The cola war is going digital.
A long-anticipated partnership with Pepsi that Apple hopes will help raise the profile of its iTunes Music store is launching during the Super Bowl on Sunday. iTunes already dominates the still-fledgling online music industry.
Pepsi will run a commercial featuring 16 teenagers who have been sued by the RIAA for music piracy to promote its giveaway of 100 million free downloads from the iTunes Music store on Pepsi bottle caps.
But in a coup for what has been one of the lower-profile competitors in the digital music space, MusicMatch announced that is has signed a partnership deal with Coca-Cola and its Sprite brand.
The companies did not reveal details of the partnership but said it would go beyond a free music promotion. Coke currently runs its own online music store in the U.K. and is looking to enter the space in the U.S. and elsewhere as a way to reach younger consumers.
A co-branded offering would give Sprite instant entry into the competitive space and give MusicMatch, which hasn’t spent a penny promoting its online music services, a big public boost.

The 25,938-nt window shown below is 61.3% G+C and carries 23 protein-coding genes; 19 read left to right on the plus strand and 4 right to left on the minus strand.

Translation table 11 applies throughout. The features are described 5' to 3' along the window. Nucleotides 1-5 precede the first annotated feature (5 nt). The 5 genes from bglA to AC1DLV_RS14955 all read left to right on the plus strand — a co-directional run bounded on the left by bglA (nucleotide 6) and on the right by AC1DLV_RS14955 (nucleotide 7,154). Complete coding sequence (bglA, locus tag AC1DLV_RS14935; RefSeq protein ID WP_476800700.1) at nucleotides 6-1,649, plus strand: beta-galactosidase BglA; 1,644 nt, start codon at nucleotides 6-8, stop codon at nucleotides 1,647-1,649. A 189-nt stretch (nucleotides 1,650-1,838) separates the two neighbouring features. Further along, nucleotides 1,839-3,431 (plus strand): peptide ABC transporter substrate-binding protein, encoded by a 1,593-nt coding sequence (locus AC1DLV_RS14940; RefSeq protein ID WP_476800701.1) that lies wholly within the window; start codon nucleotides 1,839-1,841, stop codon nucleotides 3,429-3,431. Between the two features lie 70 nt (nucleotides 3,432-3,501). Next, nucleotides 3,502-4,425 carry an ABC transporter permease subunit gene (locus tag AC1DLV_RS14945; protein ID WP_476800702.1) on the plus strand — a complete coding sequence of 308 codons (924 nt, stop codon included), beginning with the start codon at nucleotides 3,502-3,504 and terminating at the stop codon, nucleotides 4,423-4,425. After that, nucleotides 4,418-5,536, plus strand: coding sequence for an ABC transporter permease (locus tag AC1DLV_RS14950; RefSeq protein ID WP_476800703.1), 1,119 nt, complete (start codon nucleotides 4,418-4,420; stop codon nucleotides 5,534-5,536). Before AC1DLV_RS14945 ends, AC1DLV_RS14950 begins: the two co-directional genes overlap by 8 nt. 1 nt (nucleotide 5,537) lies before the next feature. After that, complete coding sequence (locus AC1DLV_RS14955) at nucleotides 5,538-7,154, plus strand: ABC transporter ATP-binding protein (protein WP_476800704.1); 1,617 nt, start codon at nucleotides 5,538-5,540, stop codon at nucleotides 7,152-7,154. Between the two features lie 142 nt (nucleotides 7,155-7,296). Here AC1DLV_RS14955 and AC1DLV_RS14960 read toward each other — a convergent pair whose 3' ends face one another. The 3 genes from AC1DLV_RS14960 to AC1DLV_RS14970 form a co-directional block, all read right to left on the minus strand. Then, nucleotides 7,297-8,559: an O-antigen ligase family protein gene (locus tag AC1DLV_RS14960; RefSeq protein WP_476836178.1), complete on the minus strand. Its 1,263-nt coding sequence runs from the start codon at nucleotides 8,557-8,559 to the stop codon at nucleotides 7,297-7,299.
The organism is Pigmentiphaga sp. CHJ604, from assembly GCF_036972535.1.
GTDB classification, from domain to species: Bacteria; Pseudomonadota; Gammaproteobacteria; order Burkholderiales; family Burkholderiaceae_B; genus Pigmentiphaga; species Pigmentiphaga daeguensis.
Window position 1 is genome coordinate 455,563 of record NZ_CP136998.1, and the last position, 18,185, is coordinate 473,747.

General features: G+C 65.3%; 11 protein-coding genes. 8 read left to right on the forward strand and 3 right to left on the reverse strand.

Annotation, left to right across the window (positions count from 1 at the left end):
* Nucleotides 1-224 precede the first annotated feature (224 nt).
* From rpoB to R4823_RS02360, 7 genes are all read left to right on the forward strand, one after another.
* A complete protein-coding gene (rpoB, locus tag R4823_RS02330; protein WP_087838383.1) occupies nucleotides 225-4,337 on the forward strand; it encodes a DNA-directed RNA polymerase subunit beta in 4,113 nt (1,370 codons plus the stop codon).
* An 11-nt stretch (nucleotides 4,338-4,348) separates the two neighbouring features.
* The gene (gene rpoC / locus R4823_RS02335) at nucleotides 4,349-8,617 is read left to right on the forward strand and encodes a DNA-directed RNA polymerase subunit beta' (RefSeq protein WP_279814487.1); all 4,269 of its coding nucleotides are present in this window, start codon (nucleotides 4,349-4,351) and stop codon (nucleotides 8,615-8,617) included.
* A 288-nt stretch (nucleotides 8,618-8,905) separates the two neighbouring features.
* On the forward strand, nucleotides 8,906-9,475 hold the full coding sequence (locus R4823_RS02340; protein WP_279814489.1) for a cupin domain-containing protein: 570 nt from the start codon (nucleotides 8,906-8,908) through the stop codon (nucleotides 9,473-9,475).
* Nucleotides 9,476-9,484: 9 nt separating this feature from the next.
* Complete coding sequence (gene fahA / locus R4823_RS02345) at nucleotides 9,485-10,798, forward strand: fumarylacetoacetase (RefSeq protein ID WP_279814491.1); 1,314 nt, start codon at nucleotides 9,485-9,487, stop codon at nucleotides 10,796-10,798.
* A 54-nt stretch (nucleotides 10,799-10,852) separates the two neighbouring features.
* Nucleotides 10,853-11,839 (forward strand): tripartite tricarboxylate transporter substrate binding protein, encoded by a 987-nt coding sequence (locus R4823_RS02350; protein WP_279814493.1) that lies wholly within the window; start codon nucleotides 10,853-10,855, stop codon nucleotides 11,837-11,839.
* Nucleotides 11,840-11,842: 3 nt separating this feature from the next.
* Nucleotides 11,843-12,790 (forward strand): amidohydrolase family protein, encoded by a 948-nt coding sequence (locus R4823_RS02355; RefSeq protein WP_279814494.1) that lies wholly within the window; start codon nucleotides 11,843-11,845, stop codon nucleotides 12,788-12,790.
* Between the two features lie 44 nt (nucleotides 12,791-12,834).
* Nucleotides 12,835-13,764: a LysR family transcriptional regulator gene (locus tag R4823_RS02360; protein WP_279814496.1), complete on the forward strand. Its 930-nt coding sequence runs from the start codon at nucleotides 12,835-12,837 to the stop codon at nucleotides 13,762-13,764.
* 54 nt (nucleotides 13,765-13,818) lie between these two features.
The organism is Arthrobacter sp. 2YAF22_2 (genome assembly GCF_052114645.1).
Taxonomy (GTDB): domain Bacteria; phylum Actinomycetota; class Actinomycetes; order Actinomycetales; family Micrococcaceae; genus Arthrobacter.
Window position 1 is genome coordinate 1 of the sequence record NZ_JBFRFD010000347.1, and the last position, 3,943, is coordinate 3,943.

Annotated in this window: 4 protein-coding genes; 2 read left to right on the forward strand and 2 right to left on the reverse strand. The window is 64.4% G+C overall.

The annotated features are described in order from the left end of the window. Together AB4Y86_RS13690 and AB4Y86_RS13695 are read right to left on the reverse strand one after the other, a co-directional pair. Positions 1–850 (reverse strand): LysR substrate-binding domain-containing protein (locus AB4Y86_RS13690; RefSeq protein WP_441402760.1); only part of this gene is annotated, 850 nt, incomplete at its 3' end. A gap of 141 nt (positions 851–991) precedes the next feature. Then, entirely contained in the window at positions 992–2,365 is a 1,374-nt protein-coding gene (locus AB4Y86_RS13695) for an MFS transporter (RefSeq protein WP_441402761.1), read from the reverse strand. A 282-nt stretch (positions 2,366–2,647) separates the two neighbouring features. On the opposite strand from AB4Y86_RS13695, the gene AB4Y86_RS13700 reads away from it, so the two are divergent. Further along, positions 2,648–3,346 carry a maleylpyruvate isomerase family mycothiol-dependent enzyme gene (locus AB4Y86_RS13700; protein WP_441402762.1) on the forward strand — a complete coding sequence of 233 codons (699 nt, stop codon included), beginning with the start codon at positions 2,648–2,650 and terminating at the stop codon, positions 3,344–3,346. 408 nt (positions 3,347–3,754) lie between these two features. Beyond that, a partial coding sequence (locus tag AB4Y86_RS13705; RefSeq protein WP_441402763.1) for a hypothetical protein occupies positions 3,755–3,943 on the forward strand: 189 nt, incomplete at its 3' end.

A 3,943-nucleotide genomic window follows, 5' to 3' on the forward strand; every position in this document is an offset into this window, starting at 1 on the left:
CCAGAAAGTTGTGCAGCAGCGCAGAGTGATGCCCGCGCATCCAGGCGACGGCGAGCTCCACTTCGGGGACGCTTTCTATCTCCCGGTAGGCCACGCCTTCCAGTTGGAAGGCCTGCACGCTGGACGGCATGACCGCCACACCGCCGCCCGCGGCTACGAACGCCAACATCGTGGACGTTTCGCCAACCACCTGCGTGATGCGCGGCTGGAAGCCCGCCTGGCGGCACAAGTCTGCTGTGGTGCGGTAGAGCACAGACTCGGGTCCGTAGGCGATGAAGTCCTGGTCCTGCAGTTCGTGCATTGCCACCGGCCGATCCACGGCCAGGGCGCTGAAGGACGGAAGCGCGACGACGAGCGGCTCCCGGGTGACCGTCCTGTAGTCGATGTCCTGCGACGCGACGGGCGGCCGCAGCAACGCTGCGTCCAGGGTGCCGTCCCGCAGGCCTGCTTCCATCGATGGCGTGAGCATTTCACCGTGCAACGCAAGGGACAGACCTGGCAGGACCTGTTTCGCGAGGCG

MusicMatch also released the first sales figures for its online music store, which launched in September. Company said it is selling over 1 million downloads per month, a far cry from Apple’s most recently announced rate of 1.5 million sales per week. MusicMatch also has more than 170,000 paying subscribers to its online radio service and said it had its 10th consecutive profitable quarter in the fourth quarter of 2003.
BuyMusic.com, which was the first store to offer online music for Windows users but has failed to gain momentum against larger competitors, also announced a beverage marketing partnership, joining with SoBe to sponsor a concert series later this year and offer free music promotions.
Meanwhile, Napster is making a move to offer discounts to heavy users of its online music store. Company released an update of its software that enables subscribers to its premium service to purchase tracks in bulk packages that can bring the price down from the typical 99¢ to as low as 80¢.